On Sunday, Sen. Lindsey Graham (R-SC) appeared on Face the Nation and blurted out an apparent confession of what would be a scandal of Nixonian proportions.
The South Carolina Republican revealed that he had spoken with Attorney General William Barr that morning and Barr told him that “the Department of Justice is receiving information coming out of Ukraine from Rudy [Giuliani].”
“William Barr told me that they’ve created a process that Rudy could give information and they would see if it’s verified,” Graham told the network.
Realizing his blunder, Graham then tried to explain the legality of this affair:
“Rudy Giuliani is a well-known man. He’s a crime fighter. He’s loyal to the president. He’s a good lawyer,” Graham said.
However, as noted by New York Magazine, what Graham described is “an arrangement that is not only the appearance of a conflict of interest but a massive abuse on its face.”
First, Giuliani is not a government official. He is representing Donald Trump as an individual, a fact he has made perfectly clear. He boasted to the New York Times last May that he was seeking to uncover “information will be very, very helpful to my client, and may turn out to be helpful to my government.”
The distinction between “will” and “may” was Rudy’s open acknowledgement that he was looking out for Trump, not the U.S. government, and that the interests of the two might not be the same. He was even more clear in a letter to Ukrainian President Zelensky, which his former partner, Lev Parnas, produced. The letter stated Giuliani was representing Trump “as a private citizen, not as President of the United States”:
So, can any private citizen have their lawyer send allegations to Barr? What is this special “process” he created to let Rudy supply him with allegations? Is it a 1-800 number, a drop box, or what? Has Barr told the Democratic candidates how the process works so they can have their lawyers feed their own leads to him?
The second problem here is that Giuliani is not only representing a presidential candidate as his personal client. He is working in close contact with foreign partners who have a combination of personal interests and foreign-policy goals that do not line up with U.S. interests. He has not disclosed who is paying him for his work, but he was paid half a million dollars by Parnas, who was in turn paid by Dymtro Firtash, a Russian oligarch whose work tends to advance Russian foreign-policy interests. This raises the strong possibility that Giuliani is effectively a paid backchannel for Russian propaganda, and he now has a special line into the Department of Justice.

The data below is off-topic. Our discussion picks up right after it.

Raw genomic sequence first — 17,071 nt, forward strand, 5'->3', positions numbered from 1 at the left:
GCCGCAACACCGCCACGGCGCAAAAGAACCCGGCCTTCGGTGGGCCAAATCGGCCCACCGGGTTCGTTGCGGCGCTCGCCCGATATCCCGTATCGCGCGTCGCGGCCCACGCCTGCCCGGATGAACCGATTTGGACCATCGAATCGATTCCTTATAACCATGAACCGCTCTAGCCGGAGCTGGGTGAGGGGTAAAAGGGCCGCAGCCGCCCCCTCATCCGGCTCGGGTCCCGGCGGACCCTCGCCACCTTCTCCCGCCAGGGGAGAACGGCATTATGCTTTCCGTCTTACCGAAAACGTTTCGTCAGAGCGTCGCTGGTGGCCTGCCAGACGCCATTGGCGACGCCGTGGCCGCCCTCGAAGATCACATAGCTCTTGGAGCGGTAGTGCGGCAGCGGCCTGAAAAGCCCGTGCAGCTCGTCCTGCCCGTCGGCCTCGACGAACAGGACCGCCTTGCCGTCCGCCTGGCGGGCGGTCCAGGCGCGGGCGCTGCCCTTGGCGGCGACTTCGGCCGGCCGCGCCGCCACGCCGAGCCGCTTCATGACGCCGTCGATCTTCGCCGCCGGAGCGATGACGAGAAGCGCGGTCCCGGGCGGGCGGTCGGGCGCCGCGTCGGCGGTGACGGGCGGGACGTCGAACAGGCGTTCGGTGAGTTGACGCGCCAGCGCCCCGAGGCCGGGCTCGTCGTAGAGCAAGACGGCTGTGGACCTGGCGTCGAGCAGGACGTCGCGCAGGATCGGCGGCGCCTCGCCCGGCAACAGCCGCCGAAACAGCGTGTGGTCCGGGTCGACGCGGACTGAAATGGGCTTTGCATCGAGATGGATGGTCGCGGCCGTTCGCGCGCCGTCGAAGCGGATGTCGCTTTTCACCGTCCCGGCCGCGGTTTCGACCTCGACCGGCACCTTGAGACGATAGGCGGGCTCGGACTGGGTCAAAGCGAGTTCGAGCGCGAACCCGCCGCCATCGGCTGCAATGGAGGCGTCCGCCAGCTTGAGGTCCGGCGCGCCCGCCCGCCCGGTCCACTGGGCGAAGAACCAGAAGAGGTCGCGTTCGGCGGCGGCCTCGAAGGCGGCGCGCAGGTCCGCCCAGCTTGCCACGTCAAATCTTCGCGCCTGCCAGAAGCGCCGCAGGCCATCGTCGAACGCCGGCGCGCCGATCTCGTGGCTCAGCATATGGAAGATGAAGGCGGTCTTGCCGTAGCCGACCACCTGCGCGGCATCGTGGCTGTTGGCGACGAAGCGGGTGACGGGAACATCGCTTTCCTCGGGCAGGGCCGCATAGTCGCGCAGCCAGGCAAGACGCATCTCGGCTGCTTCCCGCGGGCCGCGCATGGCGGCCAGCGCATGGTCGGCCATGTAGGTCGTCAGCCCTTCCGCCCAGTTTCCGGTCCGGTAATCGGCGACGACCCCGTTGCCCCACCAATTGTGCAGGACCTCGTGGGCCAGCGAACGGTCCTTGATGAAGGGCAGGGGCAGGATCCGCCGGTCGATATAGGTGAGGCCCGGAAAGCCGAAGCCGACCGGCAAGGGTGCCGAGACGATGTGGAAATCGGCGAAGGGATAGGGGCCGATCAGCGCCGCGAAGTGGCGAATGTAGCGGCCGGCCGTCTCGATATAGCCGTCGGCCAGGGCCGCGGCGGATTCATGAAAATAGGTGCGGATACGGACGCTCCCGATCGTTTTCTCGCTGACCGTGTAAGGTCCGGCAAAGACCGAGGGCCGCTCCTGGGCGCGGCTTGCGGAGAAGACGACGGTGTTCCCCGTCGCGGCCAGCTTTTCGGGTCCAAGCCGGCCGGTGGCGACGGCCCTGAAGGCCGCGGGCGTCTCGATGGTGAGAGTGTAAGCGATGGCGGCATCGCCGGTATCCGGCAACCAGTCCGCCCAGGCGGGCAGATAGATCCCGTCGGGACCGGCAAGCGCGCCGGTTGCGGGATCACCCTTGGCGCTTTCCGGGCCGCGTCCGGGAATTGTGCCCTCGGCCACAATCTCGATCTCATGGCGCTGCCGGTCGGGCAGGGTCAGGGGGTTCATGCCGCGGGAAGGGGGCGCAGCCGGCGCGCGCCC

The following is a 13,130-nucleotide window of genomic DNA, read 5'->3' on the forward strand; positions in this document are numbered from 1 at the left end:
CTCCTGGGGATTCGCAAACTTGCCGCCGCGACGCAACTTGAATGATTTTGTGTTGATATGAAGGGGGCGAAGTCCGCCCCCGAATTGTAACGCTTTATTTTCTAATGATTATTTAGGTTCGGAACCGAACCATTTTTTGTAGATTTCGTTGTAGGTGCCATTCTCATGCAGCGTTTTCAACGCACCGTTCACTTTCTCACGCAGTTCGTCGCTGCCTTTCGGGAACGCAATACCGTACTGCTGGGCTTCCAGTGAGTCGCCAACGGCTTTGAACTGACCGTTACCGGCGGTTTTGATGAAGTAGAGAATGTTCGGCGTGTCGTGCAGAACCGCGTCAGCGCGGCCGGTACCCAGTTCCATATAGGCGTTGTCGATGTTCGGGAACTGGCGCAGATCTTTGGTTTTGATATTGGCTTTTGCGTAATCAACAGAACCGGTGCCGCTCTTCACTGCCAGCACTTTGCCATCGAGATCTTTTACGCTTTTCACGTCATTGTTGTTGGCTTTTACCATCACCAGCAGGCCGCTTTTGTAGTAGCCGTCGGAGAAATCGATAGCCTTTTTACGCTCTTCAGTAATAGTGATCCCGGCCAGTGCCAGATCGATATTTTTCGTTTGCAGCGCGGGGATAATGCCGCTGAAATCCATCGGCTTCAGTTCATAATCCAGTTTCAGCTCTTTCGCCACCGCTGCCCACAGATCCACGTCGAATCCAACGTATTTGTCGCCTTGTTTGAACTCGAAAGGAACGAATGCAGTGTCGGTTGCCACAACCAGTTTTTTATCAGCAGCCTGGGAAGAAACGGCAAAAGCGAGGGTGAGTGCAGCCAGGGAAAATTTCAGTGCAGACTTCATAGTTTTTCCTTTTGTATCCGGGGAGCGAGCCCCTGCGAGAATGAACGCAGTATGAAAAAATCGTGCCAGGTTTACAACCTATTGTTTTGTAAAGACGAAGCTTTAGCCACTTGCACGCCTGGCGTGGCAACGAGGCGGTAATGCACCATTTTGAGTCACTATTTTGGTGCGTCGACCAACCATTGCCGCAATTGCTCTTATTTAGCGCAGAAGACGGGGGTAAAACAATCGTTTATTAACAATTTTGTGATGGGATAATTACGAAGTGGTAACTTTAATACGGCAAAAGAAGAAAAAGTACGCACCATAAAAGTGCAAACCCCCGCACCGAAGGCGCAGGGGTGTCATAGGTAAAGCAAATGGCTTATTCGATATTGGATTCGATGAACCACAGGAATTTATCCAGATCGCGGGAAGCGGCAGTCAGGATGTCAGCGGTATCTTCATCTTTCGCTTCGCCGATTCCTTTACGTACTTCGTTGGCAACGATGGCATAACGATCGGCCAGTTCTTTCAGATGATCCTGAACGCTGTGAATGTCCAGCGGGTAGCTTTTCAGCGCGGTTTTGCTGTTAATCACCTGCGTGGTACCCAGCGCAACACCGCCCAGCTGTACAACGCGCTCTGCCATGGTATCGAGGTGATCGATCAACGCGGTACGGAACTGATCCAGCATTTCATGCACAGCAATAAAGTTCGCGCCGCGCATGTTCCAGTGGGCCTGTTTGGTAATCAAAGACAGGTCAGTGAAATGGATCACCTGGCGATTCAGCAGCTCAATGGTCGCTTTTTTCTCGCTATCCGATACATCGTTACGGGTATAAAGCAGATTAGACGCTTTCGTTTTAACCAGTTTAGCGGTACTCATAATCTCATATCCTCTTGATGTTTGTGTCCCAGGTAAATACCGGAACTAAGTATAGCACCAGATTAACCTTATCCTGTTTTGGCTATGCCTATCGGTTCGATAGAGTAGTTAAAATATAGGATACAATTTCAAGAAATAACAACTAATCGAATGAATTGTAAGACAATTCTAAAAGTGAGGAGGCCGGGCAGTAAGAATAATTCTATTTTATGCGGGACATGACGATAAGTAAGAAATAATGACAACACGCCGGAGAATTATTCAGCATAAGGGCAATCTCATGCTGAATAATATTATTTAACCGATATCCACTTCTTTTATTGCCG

Third, Giuliani himself is the reported subject of a criminal investigation. Two of his partners have already been arrested, and the Department of Justice is reportedly pursuing the possibility of charges against Giuliani as well. (He allegedly pursued his own profit-making scheme in Ukraine, and seems to have committed campaign finance violations, by funneling foreign donations to Republican allies.)
Normally, people who are being investigated by the DOJ don’t have a special back channel that lets them feed allegations of their own to the attorney general. I am pretty sure that, if the DOJ opened up an investigation of me, and arrested two of my partners as they tried to leave the country with one-way tickets, I couldn’t just open up my own back channel to their boss.
Graham defends this on the grounds that Giuliani is a “crime fighter,” a label Trump himself has used. But there is no “crime fighter” badge that lets you go into private practice with a bunch of crooks, and have your allegations given special attention by the authorities. Or, at least, there shouldn’t be.
Barr confirmed today that the Department has “established an intake process,” because it “has an obligation to have an open door to anybody.” But if it has an obligation to have an open door to anybody, hasn’t that open door always existed? Why did Barr have to establish a new one?